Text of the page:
KIRANDEEP SWAN - Gilded_AgeC15_17_20.pdf - APUSH 1868-1890\u2019s GILDED AGE POLITICS REVIEWED American Pageant(Kennedy)Chapter 23 American

KIRANDEEP SWAN - Gilded_AgeC15_17_20.pdf - APUSH...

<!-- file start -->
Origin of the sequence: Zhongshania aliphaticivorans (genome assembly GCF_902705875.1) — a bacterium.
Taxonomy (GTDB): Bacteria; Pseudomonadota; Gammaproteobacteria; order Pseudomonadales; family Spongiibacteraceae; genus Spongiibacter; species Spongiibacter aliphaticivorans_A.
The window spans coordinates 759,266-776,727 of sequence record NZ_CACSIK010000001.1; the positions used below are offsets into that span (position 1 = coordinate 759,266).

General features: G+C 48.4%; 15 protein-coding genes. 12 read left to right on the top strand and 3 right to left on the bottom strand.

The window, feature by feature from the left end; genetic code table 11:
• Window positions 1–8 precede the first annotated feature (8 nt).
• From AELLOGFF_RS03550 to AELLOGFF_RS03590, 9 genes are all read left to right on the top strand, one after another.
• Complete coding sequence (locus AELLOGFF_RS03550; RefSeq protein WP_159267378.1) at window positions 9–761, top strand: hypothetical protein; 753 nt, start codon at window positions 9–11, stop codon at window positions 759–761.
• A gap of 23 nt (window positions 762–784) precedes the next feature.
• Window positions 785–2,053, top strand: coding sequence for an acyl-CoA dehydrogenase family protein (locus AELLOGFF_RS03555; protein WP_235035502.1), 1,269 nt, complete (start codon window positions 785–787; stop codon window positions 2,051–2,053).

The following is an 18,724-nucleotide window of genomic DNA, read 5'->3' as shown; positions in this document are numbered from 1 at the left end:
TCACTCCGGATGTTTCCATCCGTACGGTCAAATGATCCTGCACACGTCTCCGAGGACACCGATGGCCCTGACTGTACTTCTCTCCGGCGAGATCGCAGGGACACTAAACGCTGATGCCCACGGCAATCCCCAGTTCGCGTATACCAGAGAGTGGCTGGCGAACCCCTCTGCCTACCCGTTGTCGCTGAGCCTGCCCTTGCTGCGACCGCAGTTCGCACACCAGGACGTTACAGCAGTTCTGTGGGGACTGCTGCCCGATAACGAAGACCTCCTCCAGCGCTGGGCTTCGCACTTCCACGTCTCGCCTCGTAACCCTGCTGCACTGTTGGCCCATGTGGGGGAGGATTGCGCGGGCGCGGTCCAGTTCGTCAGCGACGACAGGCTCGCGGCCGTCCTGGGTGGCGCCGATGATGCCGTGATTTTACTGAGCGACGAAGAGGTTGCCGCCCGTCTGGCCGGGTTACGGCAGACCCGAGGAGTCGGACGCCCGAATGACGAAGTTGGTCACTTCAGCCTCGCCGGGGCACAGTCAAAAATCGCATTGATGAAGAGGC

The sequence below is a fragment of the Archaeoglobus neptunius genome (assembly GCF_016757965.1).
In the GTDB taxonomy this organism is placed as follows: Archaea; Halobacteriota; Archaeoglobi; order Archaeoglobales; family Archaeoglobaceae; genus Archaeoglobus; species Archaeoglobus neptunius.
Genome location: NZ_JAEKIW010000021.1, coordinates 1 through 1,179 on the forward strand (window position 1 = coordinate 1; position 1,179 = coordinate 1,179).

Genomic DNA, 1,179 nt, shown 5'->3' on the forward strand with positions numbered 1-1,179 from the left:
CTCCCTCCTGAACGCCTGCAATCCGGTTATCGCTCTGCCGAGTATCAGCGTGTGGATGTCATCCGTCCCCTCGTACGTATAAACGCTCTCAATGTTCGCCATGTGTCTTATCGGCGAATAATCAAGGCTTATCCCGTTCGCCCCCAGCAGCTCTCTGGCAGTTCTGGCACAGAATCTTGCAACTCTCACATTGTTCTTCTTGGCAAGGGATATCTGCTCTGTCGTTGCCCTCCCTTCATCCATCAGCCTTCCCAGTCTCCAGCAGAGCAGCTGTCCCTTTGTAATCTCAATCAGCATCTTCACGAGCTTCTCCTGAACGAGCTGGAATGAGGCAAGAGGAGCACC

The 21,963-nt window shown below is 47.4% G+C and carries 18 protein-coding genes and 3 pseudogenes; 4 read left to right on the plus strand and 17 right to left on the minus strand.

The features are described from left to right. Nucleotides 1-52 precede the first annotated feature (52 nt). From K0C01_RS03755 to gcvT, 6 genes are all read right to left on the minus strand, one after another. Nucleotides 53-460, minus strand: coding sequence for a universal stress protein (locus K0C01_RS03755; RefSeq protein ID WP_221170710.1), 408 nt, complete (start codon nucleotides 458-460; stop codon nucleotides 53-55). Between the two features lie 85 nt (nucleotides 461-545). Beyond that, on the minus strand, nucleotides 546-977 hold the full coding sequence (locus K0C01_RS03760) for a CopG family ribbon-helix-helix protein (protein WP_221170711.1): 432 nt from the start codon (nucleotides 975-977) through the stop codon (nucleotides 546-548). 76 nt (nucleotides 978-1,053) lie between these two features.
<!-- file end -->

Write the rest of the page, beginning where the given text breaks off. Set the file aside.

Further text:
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Unformatted text preview: 12/7/15 APUSH 1868-1890’s GILDED AGE POLITICS REVIEWED! American Pageant (Kennedy)Chapter 23 American History (Brinkley) Chapters 15, 17, 19 America’s History (Henretta) Chapters 15, 17, 20 Kirandeep Swan Mr. Cooper 11/21/19 • Credit Mobilier Scandal was a scandal that formed when a group of union pacific railroad insiders formed the credit mibilier construction company and then hired themselves to build the railroad with inflated wages. they President Grant (1868-1876) •  Civil War hero Ulysses S. Grant wins the Presidency for the Republican party in 1868 –  Temporary social and political revolution- black voters vote for Republican candidates •  Corruption during the Grant administration –  Credit Mobilier affair: VP & members of Congress involved in RR stock scandal –  Whiskey Ring: 1875-Private Secretary of Grant helped steal 3 million from the fed govt in a tax corruption scheme. –  “Grantism”- term used to describe corruption in politics bribed several congressmen and the vide president to keep the scandal from going public. • Whiskey Rin was in the United States, the Whiskey Ring was a scandal, exposed in 1875, involving diversion of tax revenues in a conspiracy among government agents, politicians, whiskey distillers, and distributors. Uncovered in Grant's Administration. • Grantism was a term coined by senator Charles Sumner in 1872 during a Presidential election year. The term given to describe Grant's ways of handling things. Accused Grant of political patronage, nepotism, and being an autocrat in general: political corruption.Liberal Republicans opposed it. In a hope to prevent Grant's reelection, they nominated their own candidate: Horace Greeley hoping that the alliance with the Liberals would enable them to defeat Grant. Grant emerged victorious, though. The Ultimate Symbol of Gilded Age Political Corruption: Boss Tweed Local Poli)cal corrup)on: Tammany Hall (Democra)c party poli,cal machine): –  “Boss” Tweed used bribery, gra>, and fraudulent elec)ons to steal over $200 million from NY taxpayers •  Thomas Nast would expose this corrup)on to the masses • Tammany Hall was the New York political org. , two centuries, formed in 1789 in opposition to Feds. , mirrored local DEM. party, willingness to help city's poor and immigrant pop. , known for corruption with leaders such as Boss Tweed, waned during tenure of Mayor Guardia, ended when John V. Lindsay took office. • Tweed Ring was a corrupt New York City political machine led by "Boss" Tweed, that used tactics such as bribery, graft, and fraudulent elections; in 1871, the New York Times published evidence of Tweed's corruption and illegal activities, leading to his arrest and conviction. • Thomas Nast was a newspaper cartoonist who produced satirical cartoons, he invented "Uncle Sam" and came up with the elephant and the donkey for the political parties. He nearly brought down Boss Tweed. 1 12/7/15 • The Panic of 1873 was a result of capitalist economic expansion in which promoters had exceeded the markets ability to support them. This caused banks to give out too many loans that would not be paid back, and a PANIC OF 1873 •  Severe economic collapse further distracts the nation from enforcing Reconstruction •  Causes: 1) Overproduction in industries such as factories, railroad, and mining. 2) Over speculation by bankers: too much money loaned out •  Hard times inflicted the worst effects on debtors •  Debtors advocate for relaxation of tight money policies –  Debate between “hard currency” vs. “greenbacks” –  Agrarian and debtor groups want”cheap money” •  want greenbacks issued worldwide economic panic. !5,000 American businesses went bankrupt. Debtors wanted greenbacks (easy to pay back) while creditors demanded hard money (worth more). • Hard/Sound Money was the metallic or specie dollar which is known as hard money. It was extremely important during the late 1860's and early 1870's, especially during the Panic of 1873. It was in opposition with "greenbacks" or "folding money." The issuing of the "greenbacks" was overdone and the value depreciated causing inflation and the Panic of 1873. "Hard-money" advocates looked for the complete disappearance of the "folding money." • "cheap money" supporters (afflicted agrarian and debtor groups) clamored for a reissuance of greenbacks, reasoning that more money meant cheaper money and rising prices and easier to pay debts. • The Election of 1876 was when Rutherford B. Hayes - liberal Republican, Civil Election of 1876 •  Republican Rutherford Hayes vs. Democrat Samuel Tilden •  Political controversy as results in 3 southern states were contested Compromise of 1877 •  South/Democrats would recognize Hayes as President •  Hayes would pull federal troops out of the South and end Reconstruction •  Hayes to provide south political positions (patronage) and federal aid for a transcontinental RR for the south War general, he received only 165 electoral votes. Samuel J. Tilden - Democrat, received 264,000 more popular votes that Hayes, and 184 of the 185 electoral votes needed to win. 20 electoral votes were disputed, and an electoral commission decided that Hayes was the winner - fraud was suspected. • The Compromise of 1877 was when they withdrew federal soldiers from their remaining position in the South, enacted federal legislation that would spur industrialization in the South, appointed Democrats to patronage positions in the south, and appointed a Democrat to the president's cabinet. • Rutherford B. Hayes was a Republican governor from Ohio. He had spent majority of his term as governor reforming the government and politics within Ohio. He was elected president in 1876 by the Compromise of 1877. He was known as the "caretaker" president because he just took care of the country. The Court Undermines Reconstruction •  Civil Rights Act of 1875: Protected Rights –  made it a crime for any individual to deny full & equal use of public places –  Prohibited racial discrimination in jury selection •  Civil Rights Cases of 1883: Court striking down! –  Supreme Court said 14th amendment only protected against government violations of civil rights •  Individuals can discriminate all they want –  Overturns the Civil Rights Act of 1875 •  Jim Crow laws spread throughout the south •  Plessy v. Ferguson (1896) –  Racial segregation was constitutional if equal facilities were made available to each race (“separate but equal”) • The Civil Rights Act of 1875 was when this act guaranteed that everyone, regardless of race, color, or previous condition of servitude, was entitled to the same treatment in "public accommodations" (i.e. inns, public conveyances on land or water, theaters, and other places of public amusement). • The Civil Rights Cases of 1883 was a name attached to five cases brought under the Civil Rights Act of 1875. In 1883, the Supreme Court decided that discrimination in a variety of public accommodations, including theaters, hotels, and railroads, could not be prohibited by the act because such discrimination was private discrimination and not state discrimination. • Plessy v. Ferguson (1896) was the Supreme Court case about Jim Crow railroad cars in Louisiana; the Court decided by 7 to 1 that legislation could not overcome racial attitudes, and that it was constitutional to have "separate but equal" facilities for blacks and whites. 2 12/7/15 • The new south ideology referred to the south after reconstruction proponents of the new south supported advances in agriculture and industrialization, ties with modern national economy and the growth of cities. •  Idea of “New South” promoted: south would rebuild, industrialize, and develop their economy. •  However, Agrarian sharecropping and tenant farming continued to dominant the region •  Life for African Americans in the Post Reconstruction South continued to be filled with many challenges. • Proponents of the new south,in 1880 Henry Grady made the new south popular in speeches and writings . He promoted industrialization railroad expansion and the break up of large plots of planter land. He encouraged northern investment and southern industries but still believed that whites were superior to blacks. • After the Civil War, sharecropping and tenant farming took the place of slavery and the plantation system in the South.Sharecropping and tenant farming were systems in which white landlords (often former plantation slave owners) entered into contracts with impoverished farm laborers to work their lands. Those who worked the fields shared a portion of the crop yield with the landlord as payment for renting the land. • Southern Redeemers supported states and white supremacy. Used Jim Crow 1.) Literacy Test 2.) Poll Taxes 3.) Property Requirements 4.) Grandfather Clauses: Exempted from electoral requirements anyone who had voted in 1860 laws, poll taxes, literacy tests, and property qualifications to regain control of the south. Democrats in power in southern states after reconstruction: supported by business community and white supremacists. • Southern states adopted the grandfather clauses which allowed a man to vote only if his grandfather had cast ballots in elections before Reconstruction. These clauses consisted of poll taxes and literacy tests that were primaries for whites only. • Poll Tax was a tax of a fixed amount per person and payable as a requirement for the right to vote. Literacy test was a test administered as a precondition for voting, often used to prevent African Americans from exercising their right to vote. • "Redeemer Democrats" was a self-imposed term used by nineteenthcentury southern Democrats fond of talking about "redeeming" their states from the alleged "misrule and corruption" wrought by Republican carpetbaggers, scalawags, and their black allies who assumed control as Congressional Reconstruction began in 1867-68. The Ku Klux Klan and similar domestic terrorist organizations played an important role in helping White Democrats (“Redeemers”) reassumed political power in the South the Democrats reach their goal, which was done at different times between 1869 and 1877 in various southern states. Many Redeemer Democrats, or Redeemers, such as Zebulon B. Vance of North Carolina and Wade Hampton of South Carolina, had been Whigs before the Civil War. During Reconstruction , Democrats (temporarily also called "Conservatives") sought to bring as many voters as possible into "the white man's party." By the 1890s the Redeemers lost control of the southern Democratic Party, and more rabid racists, intent on disfranchising black voters, gained control of the party and of the governments of southern states. 3 12/7/15 • In 1882, the U.S. Congress passed the Chinese Exclusion Act, a law that would simultaneously halt Chinese immigration to the United States and bar this group from becoming citizens. However, to truly understand this policy, you Chinese Immigration have to look further back in history. •  Large increase in Asian immigration (especially from China) •  Important during the various mining booms and building of railroad •  Spike in nativism toward Asian immigrants in the west • Chinese immigrants came to the United States in significant numbers during •  Chinese Exclusion Act 1882: prohibited further immigration of Chinese laborers • The Chinese laborers were frequently scapegoated during economic downturns –  1st time immigration restrictions on basis of race and nationality the California Gold Rush of 1848-1855. These immigrants were important laborers, building the infrastructure that made the increase in Western migration possible, including the First Continental Railroad. – and during the period of westward expansion (where monied men speculated wildly and the government had few, if any, regulations on their behavior), economic downturns were common – and white workers made their distaste for the Chinese known. • Grant's successor was Rutherford B. Hayes who had tremendous integrity, but his Presidency was weakened by the means of his election. After the electoral votes were counted, his opponent, Samuel Tilden , already claimed a majority of Gilded Age Presidents the popular vote and needed just one electoral vote to win. Hayes needed twenty. Ø 1876-1880: Rutherford B. Hayes (R) While he was able to claim the White House, many considered his election a Ø 1880-1884: James Garfield (R) killed fraud, and his power to rule was diminished. §  VP Chester A. Arthur takes over Ø 1884-1888: Grover Cleveland (D) Ø 1888-1892: Benjamin Harris (R) Ø 1892-1896: Grover Cleveland (D) Ø 1896-1900: William McKinley (R) • James Garfield succeeded Hayes to the Presidency. After only four months, his life was cut short by an assassin's bullet. • Vice-President Chester Arthur became the next leader. Although his political history was largely composed of appointments of friends, the tragedy that befell his predecessor led him to believe that the system had gone bad. He signed into law the Pendleton Civil Service Act, which opened many jobs to competitive exam rather than political connections. The Republican Party rewarded him by refusing his nomination for the Presidency in 1884. • Corruption in government—especially as it related to big business—energized the public to demand increased. Popular control and reform of local, state, and “Gilded Age politics were intimately tied to big business and focused nationally on economic issues such as tariffs and currency policy.” national governments, ranging from minor changes to major overhauls of the Both political parties during the Gilded Age ignored the political and social consequences of industrialization well as local and national policies of discrimination and segregation. Examples: LAISSEZ FAIRE capitalist system. Examples: referendum, socialism, Interstate Commerce Act, etc. Increasingly prominent racist and nativist theories, along with Supreme Court decisions such as Plessy v. Ferguson, were used to justify violence, as American Protective Association, Chinese Exclusion Act, etc. New cultural and intellectual movements both buttressed and challenged the social order of the Gilded Age. • Politics in the Gilded Age were characterized by scandal and corruption, but voter turnout reached an all-time high. The Republican Party supported business and industry with a protective tariff and hard money policies. The Democratic Party opposed the tariff and eventually adopted the free silver platform. • The People's (Populist) Party emerged in the 1890s to champion the interests of farmers. The party endorsed the coinage of silver to improve the financial situation of debtors. 4 12/7/15 • At the heart of each president’s administration was the protection of the spoils system, that is, the power of the president to practice widespread political patronage. Patronage, in this case, took the form of the president naming his Key Issues: Currency, Civil Service Reform & Tariffs •  Patronage was used by both political parties –  Civil Service jobs given to supporters (“to the victor belong the spoils”) –  Calls for Civil Service Reform •  Half-Breeds: advocated civil service reform (James Blaine) •  Stalwarts: supporters of patronage (Roscoe Conkling) •  By the 1880’s the U.S. Treasury had a huge surplus from tariffs friends and supporters to various political posts. Given the close calls in presidential elections during the era, the maintenance of political machinery and repaying favors with patronage was important to all presidents, regardless of party affiliation. • The Stalwarts, the conservative faction, saw themselves as "stalwart" in opposition to Hayes' efforts to reconcile with the South. They opposed all forms of civil service reform, preferring to keep in place the existing patronage system. Among their numbers were many Radical Republicans, Union war veterans and most of the Republican political bosses. • The Half-Breeds, a term of disparagement favored by the Stalwarts, was applied to the moderately liberal faction of the Republican Party. In the minds of the Stalwarts. Gilded Age Presidential Politics Ø  1876-1880: Rutherford B. Hayes (R) •  Becomes President following Compromise of 1877 •  Sends federal troops to break up Great Railroad strike Ø  1880-1884: James Garfield •  Garfield is assassinated •  Chester A. Arthur throws support behind the Pendleton Act (1883) civil service reform Ø  1884-1888: Grover Cleveland (D) •  Strong advocate of laissez faire- “Though the people support the government,” “the government should not support the people” •  Signed into law Interstate Commerce Act (1887) Ø  1888-1892: Benjamin Harrison (R) •  advocated for keeping the tariff high. •  Billion-dollar Congress- McKinley Tariff, Civil War pensions Ø  1892-1896: Grover Cleveland (D) • The Great Railroad Strike of 1877 was a group of railroad workers on the Baltimore and Ohio Railroad rose up and began to strike due to wage cuts. This spread up and down the railroad line across the nation. Railroad roadhouse were torched. President Rutherford B. Hayes sent in troops to stop the strike. 100 people died in the strike. • The Pendleton Act, however, was created to put an end to what was turning out to be a system of corruption. Established in 1883, this federal law overhauled how federal civil employees would gain access to their jobs, making it a requirement for potential government employees to take part in a competitive application process for potential employment. • The Interstate Commerce Act of 1887 is a United States federal law that was designed to regulate the railroad industry, particularly its monopolistic practices. The Act required that railroad rates be "reasonable and just," but did not empower the government to fix specific rates. Subscribe to Productions 5 ...